Analysts have suggested that the real estate mantra “location, location, location” should now be “walkability, walkability, walkability.” Neighbourhoods designed for pedestrian mobility, as a form of transportation and not simply recreation, are in high demand globally.
Anecdotally, I was recently watching a reality show called Million Dollar Listing: Los Angeles, and smiled as one of the real estate agents referred to the walkability of the West Hollywood area as a strong selling point. Urban planning jargon has gone mainstream!
Are you tired of having to get into your car every time you need to buy lunch, or pick up a couple things at the grocery? I certainly am, and I’m not alone.
How valued are walkability, proximity to amenities, and a shorter commute to work? The National Association of Realtors in the United States has been asking these questions for almost a decade. In its 2011 Community Preference Survey, it asked respondents to choose between two communities:
In Community A, you could own or rent an apartment or townhouse, and have an easy walk to shops and restaurants and have a shorter commute to work.
In Community B, you could own or rent a detached single-family house, but have to drive to shops and restaurants and have a longer commute.
Roughly 60 per cent of respondents chose Community B, with 40 per cent choosing Community A. However, according to estimates by Christopher Leinberger, from George Washington University, and Robert Steuteville, anywhere from 80 to more than 90 per cent of all of the land in US metropolitan areas resembles Community B.
There is a massive imbalance between what people want and what currently exists. The demand doesn’t seem to be abating, since the latest (2017) survey showed that 51 per cent of respondents chose Community A.
While one cannot assume that the same preferences hold true for locals, it is certainly a fact that there are people who would choose Community A, if only for the easier commute to work.
To test this theory, I sparked up a conversation with two neighbours in my apartment building. One, a lawyer, declared that she’d prefer to live in her “shoebox” apartment than spend hours every day in traffic. The other, a doctor, admitted that the ten-minute commute to work from his apartment justified the small space he shares with his wife and young daughter.
Is the local real estate development sector, much like the planning system, running on outdated assumptions, when driving was a novelty and not the soul-crushing burden as it is now?
In the Cayman Islands, they certainly haven’t missed the memo. The Camana Bay Development is a charming, walkable seaside community, where residents and visitors can ditch their cars and stroll along waterfront promenades, or indulge in public street-side dining. One can easily walk from the world-famous Seven Mile Beach straight to its town centre.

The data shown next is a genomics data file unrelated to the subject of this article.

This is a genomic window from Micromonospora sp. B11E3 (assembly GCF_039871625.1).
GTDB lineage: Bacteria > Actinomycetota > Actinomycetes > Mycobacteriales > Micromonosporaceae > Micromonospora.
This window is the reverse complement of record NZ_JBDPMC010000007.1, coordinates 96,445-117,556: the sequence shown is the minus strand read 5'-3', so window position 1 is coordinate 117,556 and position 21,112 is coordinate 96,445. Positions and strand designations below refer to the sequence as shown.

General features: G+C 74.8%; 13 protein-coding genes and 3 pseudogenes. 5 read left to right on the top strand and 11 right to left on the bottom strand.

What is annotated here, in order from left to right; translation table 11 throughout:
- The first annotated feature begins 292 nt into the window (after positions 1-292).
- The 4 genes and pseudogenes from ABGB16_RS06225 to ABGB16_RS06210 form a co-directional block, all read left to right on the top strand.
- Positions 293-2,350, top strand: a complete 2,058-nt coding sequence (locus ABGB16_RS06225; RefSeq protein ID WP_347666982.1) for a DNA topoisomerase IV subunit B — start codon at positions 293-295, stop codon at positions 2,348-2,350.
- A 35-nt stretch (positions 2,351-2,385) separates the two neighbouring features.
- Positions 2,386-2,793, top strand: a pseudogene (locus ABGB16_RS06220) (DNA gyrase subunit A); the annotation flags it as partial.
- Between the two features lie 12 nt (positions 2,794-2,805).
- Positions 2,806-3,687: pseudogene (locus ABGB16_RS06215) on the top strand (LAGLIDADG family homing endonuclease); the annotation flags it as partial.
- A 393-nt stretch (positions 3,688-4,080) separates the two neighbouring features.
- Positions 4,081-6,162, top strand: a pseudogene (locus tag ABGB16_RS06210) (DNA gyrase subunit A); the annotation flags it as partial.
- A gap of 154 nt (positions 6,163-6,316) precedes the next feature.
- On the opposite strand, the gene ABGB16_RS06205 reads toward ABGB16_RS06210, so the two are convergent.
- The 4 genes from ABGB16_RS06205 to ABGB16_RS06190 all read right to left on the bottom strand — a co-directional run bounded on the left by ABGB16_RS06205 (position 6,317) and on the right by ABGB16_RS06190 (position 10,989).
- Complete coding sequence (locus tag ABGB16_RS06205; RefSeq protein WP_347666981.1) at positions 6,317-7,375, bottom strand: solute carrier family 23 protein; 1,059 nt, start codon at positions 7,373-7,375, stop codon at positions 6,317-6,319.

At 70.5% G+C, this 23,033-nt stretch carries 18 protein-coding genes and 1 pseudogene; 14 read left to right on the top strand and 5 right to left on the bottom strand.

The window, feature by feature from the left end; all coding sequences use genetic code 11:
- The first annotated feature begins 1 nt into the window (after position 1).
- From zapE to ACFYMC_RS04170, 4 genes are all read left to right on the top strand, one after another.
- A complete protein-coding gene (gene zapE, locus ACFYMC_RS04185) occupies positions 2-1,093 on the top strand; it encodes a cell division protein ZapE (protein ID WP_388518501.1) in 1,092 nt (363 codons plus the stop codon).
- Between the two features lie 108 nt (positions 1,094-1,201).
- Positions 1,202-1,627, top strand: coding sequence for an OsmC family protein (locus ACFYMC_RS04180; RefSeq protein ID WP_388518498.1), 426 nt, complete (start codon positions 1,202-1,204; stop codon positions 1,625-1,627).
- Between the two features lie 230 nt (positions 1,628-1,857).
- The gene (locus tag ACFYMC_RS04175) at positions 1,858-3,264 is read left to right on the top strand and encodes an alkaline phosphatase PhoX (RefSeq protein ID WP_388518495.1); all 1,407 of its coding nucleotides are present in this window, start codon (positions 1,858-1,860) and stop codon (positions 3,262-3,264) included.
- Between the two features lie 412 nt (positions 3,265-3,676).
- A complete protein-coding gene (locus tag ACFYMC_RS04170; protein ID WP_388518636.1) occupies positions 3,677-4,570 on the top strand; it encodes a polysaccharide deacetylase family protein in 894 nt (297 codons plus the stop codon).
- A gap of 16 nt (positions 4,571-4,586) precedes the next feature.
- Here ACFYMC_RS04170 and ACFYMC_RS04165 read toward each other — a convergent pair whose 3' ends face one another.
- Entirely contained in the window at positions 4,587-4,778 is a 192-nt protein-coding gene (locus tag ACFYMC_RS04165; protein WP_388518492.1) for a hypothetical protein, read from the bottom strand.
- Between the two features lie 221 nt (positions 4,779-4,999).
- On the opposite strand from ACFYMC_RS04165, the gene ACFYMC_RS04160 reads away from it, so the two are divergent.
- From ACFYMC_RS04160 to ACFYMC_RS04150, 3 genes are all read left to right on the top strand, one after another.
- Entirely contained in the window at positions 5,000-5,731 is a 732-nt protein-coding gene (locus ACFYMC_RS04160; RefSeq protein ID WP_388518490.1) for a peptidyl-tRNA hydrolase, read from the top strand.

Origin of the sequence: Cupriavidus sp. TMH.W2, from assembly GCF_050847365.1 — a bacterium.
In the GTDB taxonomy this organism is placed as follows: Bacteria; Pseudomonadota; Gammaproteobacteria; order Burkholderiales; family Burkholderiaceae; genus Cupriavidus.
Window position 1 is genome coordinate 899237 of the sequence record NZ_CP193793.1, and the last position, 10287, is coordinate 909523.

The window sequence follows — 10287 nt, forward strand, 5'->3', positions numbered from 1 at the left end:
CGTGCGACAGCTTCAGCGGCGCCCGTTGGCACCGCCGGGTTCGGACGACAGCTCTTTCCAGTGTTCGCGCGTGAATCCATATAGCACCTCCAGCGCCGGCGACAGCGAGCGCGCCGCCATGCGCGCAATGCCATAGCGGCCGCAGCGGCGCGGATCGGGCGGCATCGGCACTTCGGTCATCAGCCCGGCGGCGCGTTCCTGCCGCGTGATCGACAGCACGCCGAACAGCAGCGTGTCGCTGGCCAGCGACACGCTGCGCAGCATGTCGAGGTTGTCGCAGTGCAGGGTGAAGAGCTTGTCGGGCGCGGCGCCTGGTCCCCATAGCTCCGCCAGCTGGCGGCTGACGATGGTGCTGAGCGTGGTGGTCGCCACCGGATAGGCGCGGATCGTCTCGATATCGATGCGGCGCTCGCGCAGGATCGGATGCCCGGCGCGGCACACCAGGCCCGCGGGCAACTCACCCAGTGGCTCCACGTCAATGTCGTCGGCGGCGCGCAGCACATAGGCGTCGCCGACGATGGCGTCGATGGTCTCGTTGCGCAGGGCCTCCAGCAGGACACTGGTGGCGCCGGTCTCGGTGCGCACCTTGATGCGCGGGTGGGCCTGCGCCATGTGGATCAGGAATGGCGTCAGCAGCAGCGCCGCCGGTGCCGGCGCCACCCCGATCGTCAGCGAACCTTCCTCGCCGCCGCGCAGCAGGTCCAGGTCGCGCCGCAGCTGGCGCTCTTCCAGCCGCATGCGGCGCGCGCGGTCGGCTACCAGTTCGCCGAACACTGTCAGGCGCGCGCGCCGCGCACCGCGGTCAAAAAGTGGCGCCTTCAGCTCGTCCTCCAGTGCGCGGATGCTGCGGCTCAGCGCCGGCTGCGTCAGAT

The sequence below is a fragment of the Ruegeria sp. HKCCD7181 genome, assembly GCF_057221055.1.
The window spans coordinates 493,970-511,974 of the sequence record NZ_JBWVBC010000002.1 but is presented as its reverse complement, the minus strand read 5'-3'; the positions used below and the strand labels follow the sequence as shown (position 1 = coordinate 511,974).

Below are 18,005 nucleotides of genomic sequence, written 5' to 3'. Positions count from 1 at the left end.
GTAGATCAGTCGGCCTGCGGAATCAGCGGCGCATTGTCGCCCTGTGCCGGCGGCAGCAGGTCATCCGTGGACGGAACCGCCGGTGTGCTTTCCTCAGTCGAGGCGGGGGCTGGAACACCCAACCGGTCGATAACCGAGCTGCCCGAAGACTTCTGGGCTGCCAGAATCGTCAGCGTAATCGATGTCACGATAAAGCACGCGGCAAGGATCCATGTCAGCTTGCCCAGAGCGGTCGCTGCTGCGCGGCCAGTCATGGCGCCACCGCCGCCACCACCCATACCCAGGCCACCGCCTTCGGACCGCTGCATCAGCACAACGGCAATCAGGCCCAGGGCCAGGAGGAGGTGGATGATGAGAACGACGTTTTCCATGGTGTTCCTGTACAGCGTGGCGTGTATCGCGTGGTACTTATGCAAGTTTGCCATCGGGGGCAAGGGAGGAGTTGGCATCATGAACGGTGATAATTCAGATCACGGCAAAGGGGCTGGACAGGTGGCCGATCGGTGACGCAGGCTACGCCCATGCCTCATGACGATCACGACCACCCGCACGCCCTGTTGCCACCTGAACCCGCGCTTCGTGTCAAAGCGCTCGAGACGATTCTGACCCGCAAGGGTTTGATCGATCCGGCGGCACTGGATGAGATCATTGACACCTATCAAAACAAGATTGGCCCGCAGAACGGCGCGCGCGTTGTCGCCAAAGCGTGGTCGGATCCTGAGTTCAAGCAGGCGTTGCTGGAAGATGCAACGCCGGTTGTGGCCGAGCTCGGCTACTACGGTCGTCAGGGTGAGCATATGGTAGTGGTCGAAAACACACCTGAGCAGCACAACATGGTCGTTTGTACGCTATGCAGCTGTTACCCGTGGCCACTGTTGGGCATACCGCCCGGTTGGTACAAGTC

How many pedestrians care or dare to brave the roads in and around Crown Point in Tobago?
Walkability can be an asset to tourism. No one wants to be forced to drive while on vacation.
As I have been told, our best gauge of community preferences relates only to housing, and takes the form of the HDC housing application questionnaire. The survey asks applicants for home-ownership to rank their preferences from first to third, choosing from among a single-family house, a duplex, or a townhouse.
The results likely skew disproportionately towards the larger single-family home, which typically means less-walkable neighbourhoods far from job centres. Without having to consider these other implications, respondents will answer based on fantasies, and not reason.
In any case, the way in which we build apartments and townhouses locally leaves much to be desired. We aren’t building them in downtown areas and pedestrian-oriented environments close to jobs and amenities.
No, we’re building them, almost exclusively, in car-oriented suburban locations anyway. We’re building smaller homes for people, but not giving them any of the benefits of pedestrian-accessibility and locational convenience that should come from the decision to downsize.
We need a community preference survey to be done locally, as a tool for guiding planning and real estate development — a task that I have been advocating for over the past five years. If this endeavour interests you, then let’s chat.
If you’re a developer interested in capitalising on the walkability movement that is destined to catch on, then let’s get to work on planning, designing, and creating an alternative to the cookie-cutter, gated residential development where we don’t recognise the faces of our neighbours, but know their cars all too well.
Ryan Darmanie is an urban planning and design consultant with a master’s degree in city and regional planning from Rutgers University, New Jersey, and a keen interest in urban revitalisation. You can connect with him at darmanieplanningdesign.com or email him at firstname.lastname@example.org